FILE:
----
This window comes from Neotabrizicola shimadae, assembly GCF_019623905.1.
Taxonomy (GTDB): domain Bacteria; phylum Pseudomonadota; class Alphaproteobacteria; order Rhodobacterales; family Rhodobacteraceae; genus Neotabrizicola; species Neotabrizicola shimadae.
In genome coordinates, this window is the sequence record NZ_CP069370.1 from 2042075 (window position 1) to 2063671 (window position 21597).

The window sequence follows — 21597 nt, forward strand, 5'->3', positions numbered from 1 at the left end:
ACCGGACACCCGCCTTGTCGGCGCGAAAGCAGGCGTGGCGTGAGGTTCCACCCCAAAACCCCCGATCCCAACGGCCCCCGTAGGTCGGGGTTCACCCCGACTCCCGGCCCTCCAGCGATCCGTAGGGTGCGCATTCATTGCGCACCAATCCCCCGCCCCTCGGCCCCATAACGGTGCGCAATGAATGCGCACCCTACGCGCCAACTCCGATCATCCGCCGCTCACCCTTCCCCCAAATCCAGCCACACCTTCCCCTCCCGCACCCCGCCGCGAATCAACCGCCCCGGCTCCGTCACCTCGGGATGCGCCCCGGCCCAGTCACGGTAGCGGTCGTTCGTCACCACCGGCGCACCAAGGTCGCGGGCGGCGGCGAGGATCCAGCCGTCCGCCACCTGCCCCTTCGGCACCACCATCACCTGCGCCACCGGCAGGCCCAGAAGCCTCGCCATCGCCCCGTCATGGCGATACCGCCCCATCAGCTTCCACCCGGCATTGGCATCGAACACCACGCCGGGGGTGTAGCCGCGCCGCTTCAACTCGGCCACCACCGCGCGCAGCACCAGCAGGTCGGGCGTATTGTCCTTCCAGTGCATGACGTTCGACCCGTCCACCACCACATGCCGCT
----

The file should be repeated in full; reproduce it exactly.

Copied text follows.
This window comes from Neotabrizicola shimadae, assembly GCF_019623905.1.
Taxonomy (GTDB): domain Bacteria; phylum Pseudomonadota; class Alphaproteobacteria; order Rhodobacterales; family Rhodobacteraceae; genus Neotabrizicola; species Neotabrizicola shimadae.
In genome coordinates, this window is the sequence record NZ_CP069370.1 from 2042075 (window position 1) to 2063671 (window position 21597).

The window sequence follows — 21597 nt, forward strand, 5'->3', positions numbered from 1 at the left end:
ACCGGACACCCGCCTTGTCGGCGCGAAAGCAGGCGTGGCGTGAGGTTCCACCCCAAAACCCCCGATCCCAACGGCCCCCGTAGGTCGGGGTTCACCCCGACTCCCGGCCCTCCAGCGATCCGTAGGGTGCGCATTCATTGCGCACCAATCCCCCGCCCCTCGGCCCCATAACGGTGCGCAATGAATGCGCACCCTACGCGCCAACTCCGATCATCCGCCGCTCACCCTTCCCCCAAATCCAGCCACACCTTCCCCTCCCGCACCCCGCCGCGAATCAACCGCCCCGGCTCCGTCACCTCGGGATGCGCCCCGGCCCAGTCACGGTAGCGGTCGTTCGTCACCACCGGCGCACCAAGGTCGCGGGCGGCGGCGAGGATCCAGCCGTCCGCCACCTGCCCCTTCGGCACCACCATCACCTGCGCCACCGGCAGGCCCAGAAGCCTCGCCATCGCCCCGTCATGGCGATACCGCCCCATCAGCTTCCACCCGGCATTGGCATCGAACACCACGCCGGGGGTGTAGCCGCGCCGCTTCAACTCGGCCACCACCGCGCGCAGCACCAGCAGGTCGGGCGTATTGTCCTTCCAGTGCATGACGTTCGACCCGTCCACCACCACATGCCGCT